It’s not looking well.
Words I hate to hear, especially coming from my father. This is a man who, given the option to sugar coat things, presents difficult information as a loving and tough fact. Since hearing these words a few days ago I am yet again, flooded with memories of her.
I can see the mottled light in the forest behind her house, where I’d follow my brother and his friend who’s house we were dropped off at for the weekend. There is a pile of sand at it’s edge, and trucks that I adoringly drive around. She is hanging up the washing and on the line, and keeping a joyfully cocked ear to the chattering of boys. She gives a loving call out to me to ask what I would want for dinner, knowing full well but delight still in my answer: Han-ga-Burgers.
It became a long standing code word, representing this families loving remembrance of my time in and out of their house.
We have been blessed with our own village of friends in this city. My children look to our friends as aunts and uncles, neighbors and kin. Their children, a surrogate crush of extra brothers and sisters and cousins. Like the village I was raised in, the boys are given moments of neighborly love, a last moment ride, or a hangout to cover a gap in care. It’s what you do.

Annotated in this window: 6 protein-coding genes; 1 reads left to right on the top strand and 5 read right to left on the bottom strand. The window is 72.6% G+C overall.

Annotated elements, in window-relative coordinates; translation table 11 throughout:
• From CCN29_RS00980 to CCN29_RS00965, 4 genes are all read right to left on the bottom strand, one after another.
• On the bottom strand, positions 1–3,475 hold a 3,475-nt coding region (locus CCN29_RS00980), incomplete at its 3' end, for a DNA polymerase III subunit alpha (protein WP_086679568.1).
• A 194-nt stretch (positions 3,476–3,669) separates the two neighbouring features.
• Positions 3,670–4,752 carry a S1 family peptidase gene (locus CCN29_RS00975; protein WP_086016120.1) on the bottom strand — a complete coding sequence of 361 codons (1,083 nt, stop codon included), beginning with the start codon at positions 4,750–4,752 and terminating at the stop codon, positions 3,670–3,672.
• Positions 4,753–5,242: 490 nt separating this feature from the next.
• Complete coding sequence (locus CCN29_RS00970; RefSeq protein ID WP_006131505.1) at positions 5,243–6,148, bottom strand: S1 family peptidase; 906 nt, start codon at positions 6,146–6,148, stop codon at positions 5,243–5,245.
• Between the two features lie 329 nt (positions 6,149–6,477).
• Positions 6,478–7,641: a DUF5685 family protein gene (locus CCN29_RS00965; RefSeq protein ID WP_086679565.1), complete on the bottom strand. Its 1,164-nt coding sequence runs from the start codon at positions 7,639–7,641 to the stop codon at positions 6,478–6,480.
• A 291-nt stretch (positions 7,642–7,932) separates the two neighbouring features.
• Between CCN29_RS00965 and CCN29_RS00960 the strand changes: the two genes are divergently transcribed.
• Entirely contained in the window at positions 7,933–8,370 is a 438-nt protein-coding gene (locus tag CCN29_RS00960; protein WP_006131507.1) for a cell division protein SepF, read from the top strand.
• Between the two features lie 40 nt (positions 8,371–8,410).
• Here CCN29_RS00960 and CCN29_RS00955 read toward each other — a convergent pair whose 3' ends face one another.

No more am I struck with this good fortune than when I go back home. I visit the cemetery, and sit and reflect. My eyes start to see the names on the stones around. One, A Friend of my brother. Another, a local business owner. Yet Another, a member of the congregation after who’s death I first learned of the word eulogy because of what my Father had to do in church.
I sit in the chapel in the school. It’s big slanted beamed celling rising out of the darkness seems to be holding in the unusually cold air. For the first time since we moved to campus, I am there without the throngs of students squirming in the pews. It is silent and hard to focus.
Please be doing well. I find myself saying it over and over. I say it right to her. I can hear her laugh, feel her tight hugs as she marveled how quickly I’d grown.
I think of our close friends and how the younger one will run and give a hug to them. How I catch them looking adoringly at them run off and play. I think of the wonderful people that have cared for them as they have grown.
I remember my village and the people there that make up the threads of the quilt of my very soul. I can feel how they tug and pull, being stretched over time, and worn out with love.
The email comes with a dull ache.